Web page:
Megaconference

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The Megaconference, founded and organized by Robert S. Dixon, is an annual large-scale, multi-site conferencing event bringing together participants to promote, discuss, and test all aspects of IP-based H.323. Participants connect to the event simultaneously through a system of distributed H.323, session initiation protocol (SIP), and other compatible Multipoint Control Units (MCUs), located around the world that cascade together to create the largest forum in the field of Internet videoconferencing.[1]

History[edit]

The first Megaconference debuted in October 1999 during the Internet2 fall conference in Seattle, where participants presented songs, dances and skits to 60 linked sites.[2]

Ohio State University and the Ohio Supercomputer Center (OSC) provide the hardware and the technical support for the Megaconference, including Multipoint Control coordination and network operations. The Megaconference runs on the Internet2 Commons network, which sits on the OSC network. OSC Networking provides the 24/7 Global H.323 network operations center (NOC) for testing, network operations, engineering and support for the Megaconference.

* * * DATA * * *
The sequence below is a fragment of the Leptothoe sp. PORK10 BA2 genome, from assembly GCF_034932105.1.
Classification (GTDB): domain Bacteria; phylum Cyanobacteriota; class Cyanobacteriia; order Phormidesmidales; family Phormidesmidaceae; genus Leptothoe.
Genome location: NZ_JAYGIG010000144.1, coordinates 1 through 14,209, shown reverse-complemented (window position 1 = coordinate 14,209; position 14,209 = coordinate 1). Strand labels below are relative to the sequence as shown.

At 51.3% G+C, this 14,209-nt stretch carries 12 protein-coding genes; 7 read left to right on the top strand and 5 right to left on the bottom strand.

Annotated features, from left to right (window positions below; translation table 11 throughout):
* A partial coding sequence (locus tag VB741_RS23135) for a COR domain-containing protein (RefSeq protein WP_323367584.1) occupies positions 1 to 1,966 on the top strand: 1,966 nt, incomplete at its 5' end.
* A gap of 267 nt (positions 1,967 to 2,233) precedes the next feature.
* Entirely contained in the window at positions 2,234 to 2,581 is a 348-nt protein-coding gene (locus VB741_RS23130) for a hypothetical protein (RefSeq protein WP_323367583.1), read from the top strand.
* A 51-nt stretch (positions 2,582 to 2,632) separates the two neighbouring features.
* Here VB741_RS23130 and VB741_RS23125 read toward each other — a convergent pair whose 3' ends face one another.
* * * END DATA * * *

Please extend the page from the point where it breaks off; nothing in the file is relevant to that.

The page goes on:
Participation[edit]

Anyone using H.323 or compatible videoconferencing equipment is able to participate or submit a proposal for “interactions” or interactive presentation that must involve at least a total of two locations.[3] Presentation topics range from how groups use Internet videoconferencing in real-world situations for teaching, learning, and sharing knowledge and information. Observers may also watch a live stream or recorded version of the event.

Spin-offs[edit]

Megaconference, Jr.[edit]

In 2004, Megaconference, Jr became the first global web-based videoconference for students in kindergarten to grade twelve. Student teams organize and coordinate the event, as well as provide troubleshooting for technical requirements.[4]

Gigaconference[edit]

Debuting in 2005, the Gigaconference showcases the use of high-end, high-performance videoconferencing equipment. Participating sites give presentations on topics like animated videos, musical performances, classroom teaching experiences, and remote medical collaboration. Unlike the Megaconference, participants require a connection speed of at least 1 Megabit per second, in addition to 4 CIF resolution, or 30 frames per second or higher.[5]

References[edit]